Travelogue, Part Three:

Brush Up Your Shakespeare

Sunday I went to the Globe Theatre.

I skipped the exhibits in the museum part--I'd seen them before--and headed for the tour. I love tours that are given by a real person, as opposed to those that are conducted through earphones.

My Real Person Tour Guide was an older lady who had probably been an actor, or at least aspired to be one. Her presentation was very theatrical, is what I'm saying, but not in an annoying way. She was very informative, and she made us use our imaginations, and she made fun of the people who only paid L3 to just look at the stage.

She told us how people used to rent out boxes over the stage, so they could both see AND be seen.

She told us how they used real cannons in the hut

to make battle sounds; they used just a little gunpowder so there would be noise, but they didn't use cannons. Then one day somebody put too much gunpowder in there and some of the cotton wadding was shot off onto the thatched roof of the theatre and the whole thing burned to the ground.

I love that story; it's totally something I would do.

My favorite thing that she told us was this:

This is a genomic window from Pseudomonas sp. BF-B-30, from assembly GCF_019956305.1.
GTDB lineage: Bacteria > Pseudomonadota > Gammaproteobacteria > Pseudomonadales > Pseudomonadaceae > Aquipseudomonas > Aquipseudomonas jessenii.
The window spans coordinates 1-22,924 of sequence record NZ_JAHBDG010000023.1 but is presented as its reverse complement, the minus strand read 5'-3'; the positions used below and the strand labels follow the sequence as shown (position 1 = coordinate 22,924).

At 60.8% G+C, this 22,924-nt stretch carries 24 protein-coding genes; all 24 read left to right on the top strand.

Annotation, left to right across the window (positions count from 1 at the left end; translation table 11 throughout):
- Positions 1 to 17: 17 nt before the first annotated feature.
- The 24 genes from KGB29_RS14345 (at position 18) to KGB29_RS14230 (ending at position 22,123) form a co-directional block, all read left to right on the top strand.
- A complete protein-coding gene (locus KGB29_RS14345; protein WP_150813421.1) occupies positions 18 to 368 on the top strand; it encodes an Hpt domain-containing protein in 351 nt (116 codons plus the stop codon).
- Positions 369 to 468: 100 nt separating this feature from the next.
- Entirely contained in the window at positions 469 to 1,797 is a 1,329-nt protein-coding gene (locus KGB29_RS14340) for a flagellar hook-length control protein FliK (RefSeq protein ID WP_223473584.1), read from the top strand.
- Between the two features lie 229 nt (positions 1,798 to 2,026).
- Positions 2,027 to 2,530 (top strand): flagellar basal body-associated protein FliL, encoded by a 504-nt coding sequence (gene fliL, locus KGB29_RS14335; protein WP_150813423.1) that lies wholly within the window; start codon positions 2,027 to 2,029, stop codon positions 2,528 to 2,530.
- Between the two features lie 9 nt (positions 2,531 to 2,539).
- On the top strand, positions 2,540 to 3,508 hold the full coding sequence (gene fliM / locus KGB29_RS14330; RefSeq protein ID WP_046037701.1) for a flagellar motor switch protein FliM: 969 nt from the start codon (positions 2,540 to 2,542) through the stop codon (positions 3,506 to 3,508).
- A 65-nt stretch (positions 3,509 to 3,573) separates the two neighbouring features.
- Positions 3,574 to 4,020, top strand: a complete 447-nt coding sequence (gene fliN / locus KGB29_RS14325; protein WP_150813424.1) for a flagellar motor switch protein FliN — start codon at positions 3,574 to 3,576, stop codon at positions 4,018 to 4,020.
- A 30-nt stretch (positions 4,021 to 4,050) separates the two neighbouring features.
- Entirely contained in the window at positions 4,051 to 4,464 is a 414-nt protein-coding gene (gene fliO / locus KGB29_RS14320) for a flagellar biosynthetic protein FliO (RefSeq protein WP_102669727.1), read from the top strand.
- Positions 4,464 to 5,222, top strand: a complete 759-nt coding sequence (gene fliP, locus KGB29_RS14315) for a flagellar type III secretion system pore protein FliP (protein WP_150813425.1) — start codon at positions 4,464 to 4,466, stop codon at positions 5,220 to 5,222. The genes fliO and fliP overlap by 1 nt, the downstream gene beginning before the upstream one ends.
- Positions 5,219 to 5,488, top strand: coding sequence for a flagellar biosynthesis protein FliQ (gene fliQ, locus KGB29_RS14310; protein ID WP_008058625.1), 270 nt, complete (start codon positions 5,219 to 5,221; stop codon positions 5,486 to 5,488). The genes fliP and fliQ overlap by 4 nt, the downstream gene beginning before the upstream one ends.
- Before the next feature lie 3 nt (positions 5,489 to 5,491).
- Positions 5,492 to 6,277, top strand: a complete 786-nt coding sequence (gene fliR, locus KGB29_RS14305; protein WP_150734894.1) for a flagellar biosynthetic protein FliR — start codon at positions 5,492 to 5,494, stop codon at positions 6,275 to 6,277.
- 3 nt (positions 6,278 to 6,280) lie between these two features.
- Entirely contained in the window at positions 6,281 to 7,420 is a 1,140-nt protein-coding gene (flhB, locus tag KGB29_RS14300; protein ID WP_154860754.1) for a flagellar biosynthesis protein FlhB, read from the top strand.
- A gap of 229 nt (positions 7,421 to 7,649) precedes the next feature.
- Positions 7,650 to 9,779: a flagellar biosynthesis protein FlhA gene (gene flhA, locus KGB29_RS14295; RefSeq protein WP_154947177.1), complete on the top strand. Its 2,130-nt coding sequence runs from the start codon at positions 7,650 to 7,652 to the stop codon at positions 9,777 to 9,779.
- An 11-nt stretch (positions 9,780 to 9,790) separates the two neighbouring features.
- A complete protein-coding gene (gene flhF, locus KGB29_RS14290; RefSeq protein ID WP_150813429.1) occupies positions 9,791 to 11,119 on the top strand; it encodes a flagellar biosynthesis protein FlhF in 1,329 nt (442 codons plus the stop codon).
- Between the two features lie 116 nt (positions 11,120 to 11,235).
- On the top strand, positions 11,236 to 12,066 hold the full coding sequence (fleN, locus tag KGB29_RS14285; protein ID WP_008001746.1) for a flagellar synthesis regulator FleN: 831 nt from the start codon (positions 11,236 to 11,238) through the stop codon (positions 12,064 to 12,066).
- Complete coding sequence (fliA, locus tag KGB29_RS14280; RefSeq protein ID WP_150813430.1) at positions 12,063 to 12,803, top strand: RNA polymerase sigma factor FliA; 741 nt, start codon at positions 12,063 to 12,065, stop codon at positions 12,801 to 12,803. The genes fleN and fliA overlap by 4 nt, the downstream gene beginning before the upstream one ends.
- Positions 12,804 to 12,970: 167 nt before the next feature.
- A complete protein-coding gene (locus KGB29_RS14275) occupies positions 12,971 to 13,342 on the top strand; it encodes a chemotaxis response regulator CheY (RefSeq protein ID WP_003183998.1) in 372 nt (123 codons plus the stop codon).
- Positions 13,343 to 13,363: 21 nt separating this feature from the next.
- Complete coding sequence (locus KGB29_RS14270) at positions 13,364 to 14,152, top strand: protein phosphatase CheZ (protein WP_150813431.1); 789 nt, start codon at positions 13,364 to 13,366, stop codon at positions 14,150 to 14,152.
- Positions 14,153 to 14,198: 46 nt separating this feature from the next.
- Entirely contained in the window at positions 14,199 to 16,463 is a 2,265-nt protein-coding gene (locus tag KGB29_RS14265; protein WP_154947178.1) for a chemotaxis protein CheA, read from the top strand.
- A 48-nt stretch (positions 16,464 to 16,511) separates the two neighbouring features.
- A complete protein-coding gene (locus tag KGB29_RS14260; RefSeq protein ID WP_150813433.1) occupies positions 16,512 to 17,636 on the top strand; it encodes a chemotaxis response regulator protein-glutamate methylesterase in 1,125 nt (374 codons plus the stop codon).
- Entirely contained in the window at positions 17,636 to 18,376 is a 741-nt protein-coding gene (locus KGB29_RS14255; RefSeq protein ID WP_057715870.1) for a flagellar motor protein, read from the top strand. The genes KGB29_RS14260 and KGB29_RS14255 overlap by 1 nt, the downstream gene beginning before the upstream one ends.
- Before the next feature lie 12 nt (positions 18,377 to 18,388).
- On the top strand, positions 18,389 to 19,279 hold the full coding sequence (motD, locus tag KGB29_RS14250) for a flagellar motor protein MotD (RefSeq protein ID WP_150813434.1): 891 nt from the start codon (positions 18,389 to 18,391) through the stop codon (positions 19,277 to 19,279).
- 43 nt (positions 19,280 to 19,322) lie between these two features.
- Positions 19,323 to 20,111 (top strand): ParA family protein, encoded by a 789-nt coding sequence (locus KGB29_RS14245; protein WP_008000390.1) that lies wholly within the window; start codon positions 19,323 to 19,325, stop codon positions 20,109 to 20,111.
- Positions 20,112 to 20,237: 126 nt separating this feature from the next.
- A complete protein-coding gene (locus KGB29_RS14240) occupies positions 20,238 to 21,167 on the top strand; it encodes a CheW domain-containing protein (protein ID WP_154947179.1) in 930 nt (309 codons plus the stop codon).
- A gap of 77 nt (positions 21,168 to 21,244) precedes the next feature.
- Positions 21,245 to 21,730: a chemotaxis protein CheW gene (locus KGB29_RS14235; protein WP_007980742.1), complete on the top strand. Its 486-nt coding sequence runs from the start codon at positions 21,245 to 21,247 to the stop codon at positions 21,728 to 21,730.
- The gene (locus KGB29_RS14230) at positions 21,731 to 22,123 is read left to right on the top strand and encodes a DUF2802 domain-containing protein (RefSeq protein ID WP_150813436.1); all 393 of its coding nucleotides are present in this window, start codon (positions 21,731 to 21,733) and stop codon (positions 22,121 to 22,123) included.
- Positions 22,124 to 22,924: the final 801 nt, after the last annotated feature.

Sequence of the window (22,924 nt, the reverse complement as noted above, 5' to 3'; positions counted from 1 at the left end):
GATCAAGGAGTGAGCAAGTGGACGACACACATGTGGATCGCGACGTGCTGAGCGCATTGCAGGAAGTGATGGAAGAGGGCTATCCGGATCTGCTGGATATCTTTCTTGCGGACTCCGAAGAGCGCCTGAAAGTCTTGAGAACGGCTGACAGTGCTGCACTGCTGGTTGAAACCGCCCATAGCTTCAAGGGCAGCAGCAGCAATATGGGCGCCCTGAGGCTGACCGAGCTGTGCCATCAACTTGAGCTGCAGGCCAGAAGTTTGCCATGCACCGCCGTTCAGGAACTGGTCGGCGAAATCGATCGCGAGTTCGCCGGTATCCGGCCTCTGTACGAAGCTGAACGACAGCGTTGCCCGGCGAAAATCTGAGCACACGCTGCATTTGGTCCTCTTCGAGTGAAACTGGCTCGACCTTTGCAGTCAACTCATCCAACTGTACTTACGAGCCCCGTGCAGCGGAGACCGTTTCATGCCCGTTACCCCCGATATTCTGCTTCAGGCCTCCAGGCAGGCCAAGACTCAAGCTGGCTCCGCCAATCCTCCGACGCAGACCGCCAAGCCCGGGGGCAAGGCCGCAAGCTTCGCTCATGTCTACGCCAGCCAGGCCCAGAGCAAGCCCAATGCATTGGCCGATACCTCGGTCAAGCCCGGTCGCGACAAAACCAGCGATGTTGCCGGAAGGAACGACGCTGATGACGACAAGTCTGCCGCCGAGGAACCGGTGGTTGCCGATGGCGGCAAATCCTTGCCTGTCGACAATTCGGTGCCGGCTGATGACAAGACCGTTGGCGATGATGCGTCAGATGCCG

Back in the olden days, the people who paid one pence to see a show were called groundlings, because they stood in the uncovered courtyard in front of the stage (I already knew this, because: helLO). But some of the richer people who attended the plays would call them PENNY STINKARDS, because they didn't pay all that much attention to their hygiene. Taking a bath was unheard of, our Real Person Tour Guide said, and it was a good job just to get them to wash their armpits every two weeks.

Well, STINKARDS is my new favorite insult, I think. It is what I will be calling my students when they make me mad. If they really get on my nerves, I will call them PENNY STINKARDS. And then, if any parent says something to me, I can be like, "It's Shakespearean," and they will look at me with awe and respect and forget that I have called their little darlings filthy beasts (who are sometimes cheap). So ... SCORE!

It's just one more reason to love Shakespeare.

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